Practically, we’ve developed very good leadership communities at both St. Andrew’s and in the diocese. And I have a high value for shared leadership. I expect that there will be new opportunities for folks to step into new responsibilities and new ministries.
As for St. Andrew’s, you know, this is an amazing congregation. They’ve been so generous with the spiritual and temporal treasure that the Lord has given them. Over the years we’ve had the privilege of planting new churches and coming alongside existing churches to help them develop and redevelop their sense of mission and ministry. It’s been a real joy and source of satisfaction for many in our congregation. I expect we’ll continue those same kinds of things except on a larger scale. 
Q: For those who have not been following recent developments in the Anglican-Episcopalian domain, explain the essential differences between ACNA and the Episcopal Church. Will the two denominations work together on anything? 
A: I’m sure folks have various opinions on this matter. From where I sit, the fundamental issue is a matter of revelation. I mean this: Has God fully, finally and perfectly revealed himself in Christ and is Scripture a faithful and trustworthy record of God’s self-disclosure? I believe he has, and Scripture is. 
Of course, the times, customs and manners of humanity have and will change, and the way in which the Church responds to and engages society and culture must change accordingly. But the message does not change. And this is the message: While we were sinners, God in Christ did not consider our self-professed autonomy an obstacle too great or an offense too grievous and reconciled us to himself.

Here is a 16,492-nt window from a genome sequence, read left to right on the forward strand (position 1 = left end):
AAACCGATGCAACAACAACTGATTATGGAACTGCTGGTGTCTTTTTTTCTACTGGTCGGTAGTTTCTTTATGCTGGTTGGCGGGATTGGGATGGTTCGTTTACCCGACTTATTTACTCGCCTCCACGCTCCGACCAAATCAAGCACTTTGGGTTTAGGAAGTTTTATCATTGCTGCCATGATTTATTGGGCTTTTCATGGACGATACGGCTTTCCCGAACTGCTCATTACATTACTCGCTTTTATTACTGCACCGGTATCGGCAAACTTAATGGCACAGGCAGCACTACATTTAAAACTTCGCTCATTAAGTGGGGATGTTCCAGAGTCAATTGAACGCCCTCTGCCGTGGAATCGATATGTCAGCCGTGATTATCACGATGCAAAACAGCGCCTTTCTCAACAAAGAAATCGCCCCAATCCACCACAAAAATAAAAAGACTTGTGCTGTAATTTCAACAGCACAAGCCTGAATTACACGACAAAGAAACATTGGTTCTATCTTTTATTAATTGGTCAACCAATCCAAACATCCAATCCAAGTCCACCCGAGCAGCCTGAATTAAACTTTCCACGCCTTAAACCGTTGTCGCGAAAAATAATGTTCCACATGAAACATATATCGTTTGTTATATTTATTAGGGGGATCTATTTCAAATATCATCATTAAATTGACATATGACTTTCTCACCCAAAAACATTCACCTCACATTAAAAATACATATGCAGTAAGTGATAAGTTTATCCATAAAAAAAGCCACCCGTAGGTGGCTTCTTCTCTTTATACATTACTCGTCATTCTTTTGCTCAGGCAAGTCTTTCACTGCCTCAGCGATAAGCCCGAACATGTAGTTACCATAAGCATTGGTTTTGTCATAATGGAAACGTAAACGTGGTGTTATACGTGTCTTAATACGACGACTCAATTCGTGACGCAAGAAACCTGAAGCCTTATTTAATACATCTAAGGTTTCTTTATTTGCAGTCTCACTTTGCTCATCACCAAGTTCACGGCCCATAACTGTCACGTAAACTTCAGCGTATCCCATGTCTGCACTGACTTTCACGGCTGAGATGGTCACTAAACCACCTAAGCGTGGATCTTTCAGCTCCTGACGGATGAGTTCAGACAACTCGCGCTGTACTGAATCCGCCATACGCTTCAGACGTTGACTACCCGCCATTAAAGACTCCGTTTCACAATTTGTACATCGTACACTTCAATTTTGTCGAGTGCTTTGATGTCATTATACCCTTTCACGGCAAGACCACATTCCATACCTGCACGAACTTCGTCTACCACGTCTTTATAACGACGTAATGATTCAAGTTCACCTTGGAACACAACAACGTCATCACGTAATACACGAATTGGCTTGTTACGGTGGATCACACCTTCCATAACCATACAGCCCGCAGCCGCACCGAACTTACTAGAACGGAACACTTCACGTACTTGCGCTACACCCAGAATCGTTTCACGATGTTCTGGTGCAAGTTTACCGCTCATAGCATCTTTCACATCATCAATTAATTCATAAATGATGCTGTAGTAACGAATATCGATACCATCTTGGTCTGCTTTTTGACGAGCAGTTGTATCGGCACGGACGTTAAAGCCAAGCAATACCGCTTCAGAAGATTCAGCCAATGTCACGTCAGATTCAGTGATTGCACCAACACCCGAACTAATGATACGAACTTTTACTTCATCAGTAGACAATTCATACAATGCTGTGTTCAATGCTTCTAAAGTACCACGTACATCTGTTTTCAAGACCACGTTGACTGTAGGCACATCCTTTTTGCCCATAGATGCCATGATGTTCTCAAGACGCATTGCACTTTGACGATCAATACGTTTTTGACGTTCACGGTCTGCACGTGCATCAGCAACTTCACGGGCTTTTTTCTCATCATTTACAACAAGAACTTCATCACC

The second question is harder. St. Andrew’s and my friends in the ACNA have sought to “play well with others.” But I’d say that the pain, disappointment and estrangement on both sides is fairly substantial right now. There are pockets of cooperation. For example, we have maintained a good relationship with the Episcopal Diocese of South Carolina and I am thankful for the fruit borne from our efforts. Additionally, and personally, my mother recently died, and the Episcopal bishop of Ohio kindly granted me permission to both officiate and preach at her funeral held in one of his parishes. At this point in time, though, it is clear that we are not one on serious and core issues, and I don’t know how to resolve those differences.